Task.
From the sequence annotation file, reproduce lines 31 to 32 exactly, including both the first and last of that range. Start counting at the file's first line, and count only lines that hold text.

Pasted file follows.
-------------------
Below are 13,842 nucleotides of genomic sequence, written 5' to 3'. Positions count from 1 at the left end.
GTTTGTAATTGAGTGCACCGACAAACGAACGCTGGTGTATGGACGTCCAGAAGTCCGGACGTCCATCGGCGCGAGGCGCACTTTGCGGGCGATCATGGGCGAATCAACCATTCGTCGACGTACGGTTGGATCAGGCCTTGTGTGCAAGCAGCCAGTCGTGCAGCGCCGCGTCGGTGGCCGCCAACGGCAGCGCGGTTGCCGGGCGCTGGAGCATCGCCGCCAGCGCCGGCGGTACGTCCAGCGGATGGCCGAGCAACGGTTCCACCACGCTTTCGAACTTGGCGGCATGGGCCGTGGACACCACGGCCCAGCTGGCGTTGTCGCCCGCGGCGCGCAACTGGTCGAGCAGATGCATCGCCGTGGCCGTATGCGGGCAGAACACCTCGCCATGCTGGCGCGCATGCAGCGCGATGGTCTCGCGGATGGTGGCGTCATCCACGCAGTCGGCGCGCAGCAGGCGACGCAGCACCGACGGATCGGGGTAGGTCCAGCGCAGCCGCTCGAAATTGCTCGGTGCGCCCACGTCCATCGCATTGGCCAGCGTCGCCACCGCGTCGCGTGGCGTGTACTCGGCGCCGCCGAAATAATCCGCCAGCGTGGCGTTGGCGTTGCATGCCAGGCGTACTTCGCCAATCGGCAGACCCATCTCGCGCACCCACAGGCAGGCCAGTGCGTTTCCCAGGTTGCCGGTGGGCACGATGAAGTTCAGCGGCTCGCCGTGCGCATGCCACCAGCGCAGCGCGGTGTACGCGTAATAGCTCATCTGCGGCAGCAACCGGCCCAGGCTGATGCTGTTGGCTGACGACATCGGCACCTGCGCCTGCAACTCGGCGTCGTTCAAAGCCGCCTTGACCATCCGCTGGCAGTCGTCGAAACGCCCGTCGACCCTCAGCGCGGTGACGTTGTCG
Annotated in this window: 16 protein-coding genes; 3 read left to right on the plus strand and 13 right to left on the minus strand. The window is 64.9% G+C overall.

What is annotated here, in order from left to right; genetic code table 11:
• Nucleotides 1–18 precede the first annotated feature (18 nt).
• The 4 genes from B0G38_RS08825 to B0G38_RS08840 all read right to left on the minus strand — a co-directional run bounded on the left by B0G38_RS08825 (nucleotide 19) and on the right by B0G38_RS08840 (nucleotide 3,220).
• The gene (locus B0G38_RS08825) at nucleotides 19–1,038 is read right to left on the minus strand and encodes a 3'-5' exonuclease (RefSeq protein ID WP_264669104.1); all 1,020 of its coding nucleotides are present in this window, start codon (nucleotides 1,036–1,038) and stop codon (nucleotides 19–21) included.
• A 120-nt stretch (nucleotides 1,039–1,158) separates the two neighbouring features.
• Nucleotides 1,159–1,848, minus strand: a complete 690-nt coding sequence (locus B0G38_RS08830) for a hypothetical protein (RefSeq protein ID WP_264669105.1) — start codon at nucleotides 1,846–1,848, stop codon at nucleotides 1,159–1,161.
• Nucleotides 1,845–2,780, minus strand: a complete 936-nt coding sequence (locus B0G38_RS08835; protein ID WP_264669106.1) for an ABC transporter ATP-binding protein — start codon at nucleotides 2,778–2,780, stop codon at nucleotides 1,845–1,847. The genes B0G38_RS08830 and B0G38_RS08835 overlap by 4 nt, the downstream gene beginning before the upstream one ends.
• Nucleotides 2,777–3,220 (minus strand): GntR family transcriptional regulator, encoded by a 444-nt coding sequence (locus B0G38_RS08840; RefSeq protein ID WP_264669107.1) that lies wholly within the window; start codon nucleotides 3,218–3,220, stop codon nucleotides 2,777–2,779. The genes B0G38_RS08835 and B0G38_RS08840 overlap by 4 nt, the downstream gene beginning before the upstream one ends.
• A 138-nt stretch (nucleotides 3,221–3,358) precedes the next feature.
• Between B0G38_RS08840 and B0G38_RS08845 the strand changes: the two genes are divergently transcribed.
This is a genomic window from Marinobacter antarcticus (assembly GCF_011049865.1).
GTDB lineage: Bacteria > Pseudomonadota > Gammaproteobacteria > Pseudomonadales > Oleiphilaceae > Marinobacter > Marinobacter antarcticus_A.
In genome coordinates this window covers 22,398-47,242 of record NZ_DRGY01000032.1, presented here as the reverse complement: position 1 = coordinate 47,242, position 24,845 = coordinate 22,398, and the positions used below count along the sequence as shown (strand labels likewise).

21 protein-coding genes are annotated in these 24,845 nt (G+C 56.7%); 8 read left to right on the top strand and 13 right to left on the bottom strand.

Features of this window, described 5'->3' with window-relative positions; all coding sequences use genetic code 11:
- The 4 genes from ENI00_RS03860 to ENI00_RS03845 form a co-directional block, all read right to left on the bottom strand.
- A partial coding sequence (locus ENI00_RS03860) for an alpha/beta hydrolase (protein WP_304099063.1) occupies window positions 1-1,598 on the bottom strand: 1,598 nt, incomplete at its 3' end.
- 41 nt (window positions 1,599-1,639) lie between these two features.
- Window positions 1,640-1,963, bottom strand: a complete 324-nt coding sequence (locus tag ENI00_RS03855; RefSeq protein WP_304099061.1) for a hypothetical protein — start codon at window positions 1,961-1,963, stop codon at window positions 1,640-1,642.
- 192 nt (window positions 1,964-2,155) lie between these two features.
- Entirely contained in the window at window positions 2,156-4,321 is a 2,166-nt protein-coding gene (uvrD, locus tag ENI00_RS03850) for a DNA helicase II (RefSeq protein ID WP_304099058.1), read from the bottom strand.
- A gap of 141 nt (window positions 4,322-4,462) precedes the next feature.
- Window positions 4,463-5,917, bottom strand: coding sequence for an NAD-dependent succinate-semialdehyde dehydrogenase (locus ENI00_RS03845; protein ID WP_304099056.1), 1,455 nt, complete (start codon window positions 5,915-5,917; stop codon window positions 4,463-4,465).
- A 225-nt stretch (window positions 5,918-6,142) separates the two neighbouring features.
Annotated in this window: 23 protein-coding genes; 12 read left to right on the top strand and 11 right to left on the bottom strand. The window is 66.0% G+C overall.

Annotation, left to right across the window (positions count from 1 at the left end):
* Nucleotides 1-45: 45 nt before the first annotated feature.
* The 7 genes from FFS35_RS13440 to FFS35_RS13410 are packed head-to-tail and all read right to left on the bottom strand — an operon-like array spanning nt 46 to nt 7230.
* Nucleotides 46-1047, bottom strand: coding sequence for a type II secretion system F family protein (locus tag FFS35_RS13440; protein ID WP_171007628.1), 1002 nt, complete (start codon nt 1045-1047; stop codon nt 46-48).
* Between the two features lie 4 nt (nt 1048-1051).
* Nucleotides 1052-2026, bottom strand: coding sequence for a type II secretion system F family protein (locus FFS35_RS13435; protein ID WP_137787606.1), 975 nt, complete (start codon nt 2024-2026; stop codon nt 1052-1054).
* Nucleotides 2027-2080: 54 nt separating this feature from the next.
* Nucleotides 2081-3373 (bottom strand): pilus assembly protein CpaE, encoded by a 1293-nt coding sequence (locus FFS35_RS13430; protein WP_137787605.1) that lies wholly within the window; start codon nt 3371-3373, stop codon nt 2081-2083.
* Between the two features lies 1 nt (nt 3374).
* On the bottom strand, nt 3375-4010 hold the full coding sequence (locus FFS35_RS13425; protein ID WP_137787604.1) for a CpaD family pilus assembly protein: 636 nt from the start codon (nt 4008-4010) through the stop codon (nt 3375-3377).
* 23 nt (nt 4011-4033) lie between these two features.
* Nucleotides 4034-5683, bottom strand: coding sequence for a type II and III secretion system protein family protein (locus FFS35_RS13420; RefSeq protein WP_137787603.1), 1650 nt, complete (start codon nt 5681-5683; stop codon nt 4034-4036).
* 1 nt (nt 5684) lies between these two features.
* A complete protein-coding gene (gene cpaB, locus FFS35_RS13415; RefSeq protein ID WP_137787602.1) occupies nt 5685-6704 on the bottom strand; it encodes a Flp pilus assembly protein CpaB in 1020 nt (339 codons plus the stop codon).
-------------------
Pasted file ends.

* The 7 genes from FFS35_RS13440 to FFS35_RS13410 are packed head-to-tail and all read right to left on the bottom strand — an operon-like array spanning nt 46 to nt 7230.
* Nucleotides 46-1047, bottom strand: coding sequence for a type II secretion system F family protein (locus tag FFS35_RS13440; protein ID WP_171007628.1), 1002 nt, complete (start codon nt 1045-1047; stop codon nt 46-48).